Saturday, 29 December 2012

Thank God for Small Miracles



I was just looking at my keyboard and I noticed that the places where my hands rest are smooth and mirror like instead of the pebbly, matt plastic like the rest of it. That tells me that I am either a dedicated writer who spends a lot of time spinning tales to entertain or a pathetic loser that doesn’t have a life outside of the internet. Either way, it is interesting.

How many hours did it take to polish the keyboard? It makes me think about how long it must have taken those master craftsmen in the seventeenth century to sand and polish the furniture that now stands in the hallways of mansions and museums. I read once that the patina for that furniture can’t be duplicated because the stain is part blood and sweat from the young apprentices who did the polishing.
 
If you look around yourself you can see the wear and tear on anything that you have had for any length of time. My wedding ring has a design on it but when it was new, the etching was much deeper and certainly clearer. I won’t even mention my body which has certainly taken a turn for the worse. Every few years I have to replace the tires on the car like everyone else that drives. Kind of makes you wonder why there aren’t large piles of powdered rubber at the sides of every highway doesn’t it? Where did the rubber go? I guess that will remain one of those mysteries of life.

Anyone that has held a hose on an ant hill knows the power of water. I guess you know the power of ants as well, because the little bastards are back that same day. We have all seen pictures of the Grand Canyon or seen it in person if you are lucky, which was carved by the actions of the Colorado River over 17 million years. That is on a scale that is just too immense for me to contemplate. The canyon is 277 miles long, up to 19 miles wide and reaches a depth of 6000 feet. WOW! I saw a show a few years ago which told of how youth in the old days would make marbles. They would place roundish stones in a pitted rock, and divert a small stream of water to flow into the pitted rock. Over a period of weeks and months the action of the water would form a perfectly round stone. I guess when you don’t have TV or video games; the kids get into all sorts of things.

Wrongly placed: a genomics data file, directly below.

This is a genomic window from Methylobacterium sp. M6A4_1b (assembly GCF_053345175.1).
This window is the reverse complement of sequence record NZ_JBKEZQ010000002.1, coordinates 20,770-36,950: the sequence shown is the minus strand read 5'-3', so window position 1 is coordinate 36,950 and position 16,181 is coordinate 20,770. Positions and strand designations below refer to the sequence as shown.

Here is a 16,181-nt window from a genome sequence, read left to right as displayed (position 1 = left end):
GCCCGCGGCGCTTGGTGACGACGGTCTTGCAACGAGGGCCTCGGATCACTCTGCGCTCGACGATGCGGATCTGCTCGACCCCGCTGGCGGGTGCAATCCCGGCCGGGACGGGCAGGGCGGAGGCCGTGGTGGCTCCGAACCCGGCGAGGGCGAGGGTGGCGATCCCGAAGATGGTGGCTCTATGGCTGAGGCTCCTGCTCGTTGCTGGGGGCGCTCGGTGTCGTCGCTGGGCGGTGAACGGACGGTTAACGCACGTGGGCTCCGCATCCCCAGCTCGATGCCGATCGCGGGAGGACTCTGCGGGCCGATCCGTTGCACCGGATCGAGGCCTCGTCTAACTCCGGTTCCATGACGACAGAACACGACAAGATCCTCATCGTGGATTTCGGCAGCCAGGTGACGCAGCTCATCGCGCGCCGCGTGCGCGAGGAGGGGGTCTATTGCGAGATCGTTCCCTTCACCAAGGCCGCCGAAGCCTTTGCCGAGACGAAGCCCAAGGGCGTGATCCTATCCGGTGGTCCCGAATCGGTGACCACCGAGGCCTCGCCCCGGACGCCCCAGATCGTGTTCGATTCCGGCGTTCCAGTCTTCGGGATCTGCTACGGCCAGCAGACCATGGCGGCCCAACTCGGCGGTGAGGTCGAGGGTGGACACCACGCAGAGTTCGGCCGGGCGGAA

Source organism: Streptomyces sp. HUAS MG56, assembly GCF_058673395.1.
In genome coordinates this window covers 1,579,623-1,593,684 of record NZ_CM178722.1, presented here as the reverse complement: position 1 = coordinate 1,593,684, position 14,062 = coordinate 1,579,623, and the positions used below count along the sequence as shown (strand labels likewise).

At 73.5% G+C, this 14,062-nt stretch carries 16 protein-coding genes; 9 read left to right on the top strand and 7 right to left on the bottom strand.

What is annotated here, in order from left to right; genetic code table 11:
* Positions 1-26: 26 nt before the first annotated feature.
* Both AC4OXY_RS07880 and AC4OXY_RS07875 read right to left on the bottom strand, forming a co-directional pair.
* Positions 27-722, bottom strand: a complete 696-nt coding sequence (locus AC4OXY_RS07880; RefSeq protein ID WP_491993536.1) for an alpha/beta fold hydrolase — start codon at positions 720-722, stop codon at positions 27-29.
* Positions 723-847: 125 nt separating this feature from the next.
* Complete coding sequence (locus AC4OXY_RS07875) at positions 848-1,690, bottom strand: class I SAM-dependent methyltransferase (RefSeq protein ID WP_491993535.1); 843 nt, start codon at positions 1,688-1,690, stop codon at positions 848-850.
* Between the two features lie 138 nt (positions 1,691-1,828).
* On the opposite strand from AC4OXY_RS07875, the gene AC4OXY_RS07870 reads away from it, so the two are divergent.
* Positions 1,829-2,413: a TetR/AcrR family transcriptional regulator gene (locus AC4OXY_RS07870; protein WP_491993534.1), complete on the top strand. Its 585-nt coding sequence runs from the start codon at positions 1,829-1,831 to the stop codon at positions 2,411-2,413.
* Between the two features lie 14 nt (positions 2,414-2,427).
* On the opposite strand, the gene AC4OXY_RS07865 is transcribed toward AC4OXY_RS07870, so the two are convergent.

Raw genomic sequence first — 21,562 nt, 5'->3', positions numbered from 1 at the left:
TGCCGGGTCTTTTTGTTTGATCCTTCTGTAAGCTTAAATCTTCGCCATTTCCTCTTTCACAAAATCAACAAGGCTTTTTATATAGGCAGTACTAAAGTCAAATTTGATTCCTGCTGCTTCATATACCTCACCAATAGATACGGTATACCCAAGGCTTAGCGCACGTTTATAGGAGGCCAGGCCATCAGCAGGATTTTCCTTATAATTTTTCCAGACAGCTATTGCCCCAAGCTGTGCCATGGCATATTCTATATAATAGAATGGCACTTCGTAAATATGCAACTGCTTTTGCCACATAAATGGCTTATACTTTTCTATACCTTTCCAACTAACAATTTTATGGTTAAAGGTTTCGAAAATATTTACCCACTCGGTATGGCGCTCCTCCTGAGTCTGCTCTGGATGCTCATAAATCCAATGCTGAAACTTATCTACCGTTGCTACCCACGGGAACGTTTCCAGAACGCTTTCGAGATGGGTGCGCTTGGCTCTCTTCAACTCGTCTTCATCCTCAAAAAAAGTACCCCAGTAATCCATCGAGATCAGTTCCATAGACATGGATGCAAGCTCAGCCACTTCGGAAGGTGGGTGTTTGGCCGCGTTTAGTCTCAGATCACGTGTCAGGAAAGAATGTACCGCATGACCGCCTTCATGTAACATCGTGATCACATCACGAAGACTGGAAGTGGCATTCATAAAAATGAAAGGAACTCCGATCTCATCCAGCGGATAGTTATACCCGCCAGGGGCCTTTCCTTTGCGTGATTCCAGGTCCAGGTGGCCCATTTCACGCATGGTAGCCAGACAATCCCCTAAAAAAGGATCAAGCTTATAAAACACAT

We were lucky enough to be in England a few years ago and spent an afternoon at Lewes Castle. Parts of it date back to the 11th century and there is a lot of wear and tear on pretty much everything. I was amazed that it is still standing. The stairs going up to the ramparts were made of stone of course and over hundreds of years and probably millions of footsteps they are worn down several inches. I don’t think that any of the buildings that are being constructed now will be around in a hundred years, let alone 1000.
 
I have noticed that parts of the house are wearing out and need to be replaced. Most notably, the shingles on the roof which should have been replaced two years ago. The enamel on the sinks has worn and the sinks themselves have rusted. The floor of the garage has cracked and sunk in the corner. That is in just over 25 years, not 1000 like Lewes castle or 17,000,000 like the Grand Canyon. Oh well, maybe a dash of spackle and a splash of paint will carry us another year or so.

I guess I have to be thankful there aren’t enemies trying to invade or a river running through the living room. Thank God for small miracles!

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